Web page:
IT was an Anzac Day like never before in Warrnambool on Saturday when about 8000 people turned out for the dawn service and about 3000 braved continuous rain for the mid-morning commemoration.
Record numbers also turned out to other south-west ceremonies which marked the 100th anniversary of the first Gallipoli landing by Australian and New Zealand troops which forged the Anzac tradition.
Warrnambool RSL sub-branch president John Miles summarised the poignant meaning with his opening address to the dawn service - "it's time to stop and remember all those gallant young men and women who have paid the supreme sacrifice not only in the first world war, but all wars following and to remember all those who have suffered physically and mentally.
"As we stand here in the half light of the dawn we carry on the tradition," he said.
Less than 30 minutes earlier hundreds assembled around the Flagstaff Hill Maritime Village fort where two Napoleonic era cannon were fired, sending spectacular flames into the darkness.
Organisers and veterans said they had never seen such a large crowd for a Warrnambool dawn service.
"It was sensational, said scout leader Norm Sheppard who has attended Anzac services for the past 61 years since he was an 11-year-old.
Spectators including infants began arriving before 5am as a large electronic screen on Cannon Hill began beaming documentaries of local involvement in the war and crosses to ABC-TV coverage of other Anzac Day events.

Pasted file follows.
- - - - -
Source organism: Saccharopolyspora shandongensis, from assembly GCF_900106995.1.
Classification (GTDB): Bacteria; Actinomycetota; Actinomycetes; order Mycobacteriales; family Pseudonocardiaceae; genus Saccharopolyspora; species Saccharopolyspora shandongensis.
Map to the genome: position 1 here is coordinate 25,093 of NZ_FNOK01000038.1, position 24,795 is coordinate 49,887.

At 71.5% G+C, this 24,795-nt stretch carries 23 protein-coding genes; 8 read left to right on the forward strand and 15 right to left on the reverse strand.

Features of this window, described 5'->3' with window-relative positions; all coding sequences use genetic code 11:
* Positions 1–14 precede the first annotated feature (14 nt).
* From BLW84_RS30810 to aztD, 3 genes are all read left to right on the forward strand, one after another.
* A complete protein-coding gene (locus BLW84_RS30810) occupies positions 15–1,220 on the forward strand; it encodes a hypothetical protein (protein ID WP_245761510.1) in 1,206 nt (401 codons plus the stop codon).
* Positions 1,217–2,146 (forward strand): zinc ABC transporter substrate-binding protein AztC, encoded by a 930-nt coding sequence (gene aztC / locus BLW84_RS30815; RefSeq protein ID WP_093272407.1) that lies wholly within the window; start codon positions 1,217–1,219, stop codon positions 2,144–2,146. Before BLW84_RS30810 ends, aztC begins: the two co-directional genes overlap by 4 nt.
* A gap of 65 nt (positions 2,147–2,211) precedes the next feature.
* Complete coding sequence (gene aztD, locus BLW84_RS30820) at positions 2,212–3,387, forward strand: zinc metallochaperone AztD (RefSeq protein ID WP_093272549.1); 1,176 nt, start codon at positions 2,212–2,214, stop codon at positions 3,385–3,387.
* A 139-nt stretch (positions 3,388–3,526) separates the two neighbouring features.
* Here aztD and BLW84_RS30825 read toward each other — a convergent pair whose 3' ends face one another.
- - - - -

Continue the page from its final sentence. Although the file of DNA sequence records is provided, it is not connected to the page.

Car parking spaces were filled for several blocks away.
Shortly before the 6am dawn service a section of the shoulder-to-shoulder crowd was split to make way for veterans marching out of the darkness to a drumbeat towards the brightly-lit cenotaph.
Then Lighthorse re-enactment group member and RSL historian Dave McGinness fired two rounds from a .303 rifle as Mr Miles stepped onto the dias to start the ceremony.
His audience stood in silence soaking up the significance of the occasion, reminded that the Great War took the lives of 61,000 Australians at a time when the nation's population was less than five million and just 13 years old as a nation in its own right.
Catholic priest Father Lawrie O'Toole invoked a prayer for peace and gave thanks for the nation's liberty brought by those who gave their lives in war.
Like an open-air church service he lead the crowd in reciting the Lord's Prayer.
Among the crowd was former Australian peackeeper in East Timor, John Stapleton who served 13 years in the army.
"The turnout today was unbelieveable," he said.
Rick Reynolds, 76, of Hobart wore 12 family medals from wars stretching from the eras of Queen Victorian to Queen Elizabeth II starting with the Sudan uprising in 1885.
His father fought in World War I and also enlisted in World War II while Rick served in the navy in the Malayan Emergency and other assignments.
"I saw on the what Warrnambool was planning and decided to visit," he said. "It was pretty impressive and your memorial is fabulous."
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